# Re: Fitch's paradox and OWA

Date: Sun, 3 Jan 2010 01:17:54 -0800 (PST)

Message-ID: <824ac54e-420a-4179-8e18-04c8926295a6_at_l30g2000yqb.googlegroups.com>

On 2 jan, 22:52, stevendaryl3..._at_yahoo.com (Daryl McCullough) wrote:

> Jan Hidders says...

*>
**> >But I'm afraid I don't think that will work. The reason is that in
**> >your logic you can still express the same things that could be
**> >expressed in the old logic. Take for example the following proposition
**> >in the old model theory:
**>
**> >(1) K(p & ~K(p))
**>
**> >You can still express this in your logic.
**>
**> Yes, but with the correct axiomatization of knowability
**> predicate, the corresponding proposition will not be true.
**>
**> >You can do this by using a predicate CW(w) that expresses
**> >that w is (equivalent to) the current world. You can express
**> >this as follows:
**>
**> >(2) CW(w) =def= For all p, ( t(w,p) <-> p )
**>
**> >With that you can write (1) in your logic as:
**>
**> >(3) Forall w : W, ( CW(w) -> k(w, (p & ~k(w, p))) )
**>
**> >This can be done for all for all formulas in the old logic and so it
**> >seems to me that you will still have the same paradox but written down
**> >differently.
**>
**> I don't see how it is a paradox. Your proposition (3) will
**> (with the appropriate axiomatization of the knowability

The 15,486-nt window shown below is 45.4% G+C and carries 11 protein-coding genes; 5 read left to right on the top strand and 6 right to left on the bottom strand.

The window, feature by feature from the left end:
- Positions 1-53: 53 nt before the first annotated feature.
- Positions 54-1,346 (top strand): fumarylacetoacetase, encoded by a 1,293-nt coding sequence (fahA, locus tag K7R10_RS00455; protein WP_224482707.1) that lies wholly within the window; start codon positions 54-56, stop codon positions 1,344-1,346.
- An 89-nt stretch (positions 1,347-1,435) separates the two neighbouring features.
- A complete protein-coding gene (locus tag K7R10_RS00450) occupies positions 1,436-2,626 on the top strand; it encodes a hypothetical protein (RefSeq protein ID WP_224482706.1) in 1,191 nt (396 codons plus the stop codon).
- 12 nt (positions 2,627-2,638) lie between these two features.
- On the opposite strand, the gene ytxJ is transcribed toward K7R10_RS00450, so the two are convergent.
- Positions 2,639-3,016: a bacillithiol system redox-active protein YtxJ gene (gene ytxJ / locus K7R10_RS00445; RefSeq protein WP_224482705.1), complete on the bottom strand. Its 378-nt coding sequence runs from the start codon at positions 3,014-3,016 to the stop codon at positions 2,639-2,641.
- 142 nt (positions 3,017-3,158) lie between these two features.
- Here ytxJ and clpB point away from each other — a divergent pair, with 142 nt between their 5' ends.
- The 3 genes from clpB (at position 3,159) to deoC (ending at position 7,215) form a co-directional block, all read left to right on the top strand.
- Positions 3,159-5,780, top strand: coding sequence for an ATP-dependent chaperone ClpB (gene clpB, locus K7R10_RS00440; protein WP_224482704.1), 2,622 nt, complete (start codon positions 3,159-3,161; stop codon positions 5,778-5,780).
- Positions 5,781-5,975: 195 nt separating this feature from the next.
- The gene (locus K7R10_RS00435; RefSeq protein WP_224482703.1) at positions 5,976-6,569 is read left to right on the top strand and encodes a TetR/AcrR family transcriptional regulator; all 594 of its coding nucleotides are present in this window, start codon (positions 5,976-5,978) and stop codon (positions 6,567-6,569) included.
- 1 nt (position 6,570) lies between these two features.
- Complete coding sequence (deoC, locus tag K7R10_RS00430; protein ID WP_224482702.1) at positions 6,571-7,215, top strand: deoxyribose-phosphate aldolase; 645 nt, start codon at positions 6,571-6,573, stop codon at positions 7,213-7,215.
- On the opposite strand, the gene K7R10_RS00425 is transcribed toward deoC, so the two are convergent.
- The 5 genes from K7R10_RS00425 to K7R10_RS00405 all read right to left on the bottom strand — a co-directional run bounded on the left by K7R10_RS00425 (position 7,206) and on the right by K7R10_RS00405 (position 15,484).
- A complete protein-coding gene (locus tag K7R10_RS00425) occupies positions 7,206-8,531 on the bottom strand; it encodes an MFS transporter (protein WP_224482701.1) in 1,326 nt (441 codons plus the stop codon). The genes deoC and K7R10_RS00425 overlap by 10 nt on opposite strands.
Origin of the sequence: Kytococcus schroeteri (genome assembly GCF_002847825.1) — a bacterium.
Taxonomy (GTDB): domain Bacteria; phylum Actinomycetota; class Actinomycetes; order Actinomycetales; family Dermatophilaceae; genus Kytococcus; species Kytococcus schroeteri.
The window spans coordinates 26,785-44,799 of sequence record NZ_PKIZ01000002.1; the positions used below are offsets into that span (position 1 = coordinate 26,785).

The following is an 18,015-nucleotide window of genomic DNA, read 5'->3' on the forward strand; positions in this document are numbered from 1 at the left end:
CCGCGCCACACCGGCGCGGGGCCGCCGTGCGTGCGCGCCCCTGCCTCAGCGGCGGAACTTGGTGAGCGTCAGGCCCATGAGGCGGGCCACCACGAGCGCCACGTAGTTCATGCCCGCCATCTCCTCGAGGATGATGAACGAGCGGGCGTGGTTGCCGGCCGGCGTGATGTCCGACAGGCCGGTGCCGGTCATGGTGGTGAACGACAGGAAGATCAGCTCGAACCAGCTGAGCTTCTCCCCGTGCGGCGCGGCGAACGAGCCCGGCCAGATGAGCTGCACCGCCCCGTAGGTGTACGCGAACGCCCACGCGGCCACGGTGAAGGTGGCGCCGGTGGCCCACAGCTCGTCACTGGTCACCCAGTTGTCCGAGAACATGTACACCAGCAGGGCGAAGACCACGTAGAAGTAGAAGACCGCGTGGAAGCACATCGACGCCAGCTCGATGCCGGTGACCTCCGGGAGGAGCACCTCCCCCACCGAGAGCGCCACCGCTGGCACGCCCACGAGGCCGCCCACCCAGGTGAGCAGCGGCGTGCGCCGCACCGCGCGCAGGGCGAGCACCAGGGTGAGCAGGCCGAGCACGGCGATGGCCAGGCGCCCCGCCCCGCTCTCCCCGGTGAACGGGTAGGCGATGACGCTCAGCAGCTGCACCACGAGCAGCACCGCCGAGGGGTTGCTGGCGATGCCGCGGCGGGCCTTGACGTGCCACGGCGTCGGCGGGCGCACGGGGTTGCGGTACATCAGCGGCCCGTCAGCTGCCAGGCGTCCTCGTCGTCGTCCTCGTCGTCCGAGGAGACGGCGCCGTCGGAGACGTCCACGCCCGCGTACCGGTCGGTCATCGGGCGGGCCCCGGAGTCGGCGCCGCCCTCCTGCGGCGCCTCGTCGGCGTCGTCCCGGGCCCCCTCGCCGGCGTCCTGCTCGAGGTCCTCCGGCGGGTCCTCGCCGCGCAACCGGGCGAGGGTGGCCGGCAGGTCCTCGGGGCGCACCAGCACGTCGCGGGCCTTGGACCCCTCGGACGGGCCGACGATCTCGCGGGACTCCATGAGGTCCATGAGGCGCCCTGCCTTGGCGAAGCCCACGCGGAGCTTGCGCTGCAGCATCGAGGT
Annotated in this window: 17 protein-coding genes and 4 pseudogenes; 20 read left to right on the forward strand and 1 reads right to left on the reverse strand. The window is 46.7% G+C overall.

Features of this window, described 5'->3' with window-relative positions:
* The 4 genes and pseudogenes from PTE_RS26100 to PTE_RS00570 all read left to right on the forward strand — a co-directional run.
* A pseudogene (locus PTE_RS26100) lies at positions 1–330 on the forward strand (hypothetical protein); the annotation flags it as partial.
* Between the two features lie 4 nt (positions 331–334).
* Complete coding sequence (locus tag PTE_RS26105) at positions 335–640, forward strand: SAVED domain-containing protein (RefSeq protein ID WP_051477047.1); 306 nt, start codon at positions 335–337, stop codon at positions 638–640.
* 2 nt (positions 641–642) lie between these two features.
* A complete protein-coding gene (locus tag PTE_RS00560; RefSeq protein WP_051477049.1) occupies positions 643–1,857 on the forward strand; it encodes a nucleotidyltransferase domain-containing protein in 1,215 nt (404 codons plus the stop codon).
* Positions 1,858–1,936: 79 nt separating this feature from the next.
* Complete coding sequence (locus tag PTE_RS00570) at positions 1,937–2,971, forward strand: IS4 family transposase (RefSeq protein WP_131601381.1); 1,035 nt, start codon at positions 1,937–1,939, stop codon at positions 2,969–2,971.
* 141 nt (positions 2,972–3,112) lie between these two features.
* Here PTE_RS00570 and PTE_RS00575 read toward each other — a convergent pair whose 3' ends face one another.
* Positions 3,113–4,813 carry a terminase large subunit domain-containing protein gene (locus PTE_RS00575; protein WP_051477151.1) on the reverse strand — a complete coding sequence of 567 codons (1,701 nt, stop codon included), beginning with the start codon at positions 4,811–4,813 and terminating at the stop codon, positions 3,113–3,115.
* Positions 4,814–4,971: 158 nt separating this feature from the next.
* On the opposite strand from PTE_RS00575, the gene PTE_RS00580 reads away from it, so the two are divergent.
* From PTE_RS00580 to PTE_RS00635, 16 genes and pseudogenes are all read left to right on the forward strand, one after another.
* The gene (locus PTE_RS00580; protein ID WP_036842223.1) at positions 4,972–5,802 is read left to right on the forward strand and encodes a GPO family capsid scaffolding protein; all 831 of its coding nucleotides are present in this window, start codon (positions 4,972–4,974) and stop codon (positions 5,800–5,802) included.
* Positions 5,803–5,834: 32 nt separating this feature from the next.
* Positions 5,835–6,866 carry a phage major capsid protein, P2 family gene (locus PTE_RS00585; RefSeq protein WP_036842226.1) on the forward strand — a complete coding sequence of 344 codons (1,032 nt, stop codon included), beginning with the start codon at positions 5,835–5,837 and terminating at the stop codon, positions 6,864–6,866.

**> predicate) be provably false.
*

The purpose of (3) was only to illustrate the translation of formulas in the original logic to your logic. You are right that by itself it does not show the paradox. But if this translation exists then all formulas used in the proof of the paradox will have their equivalents in your logic. If your logic is complete it will also have the equivalents of all the used axioms and principles, and so the proof will still proceed but will just be phrased in a different syntax.

For example, on the Stanford page the formulas (4) and (5) both have their equivalents in your logic. You should also have the principle (A) in your logic, but of course translated to your syntax, so in your logic we should be able to derive the equivalent of (5) from the equivalent of (4). Et cetera.

- Jan Hidders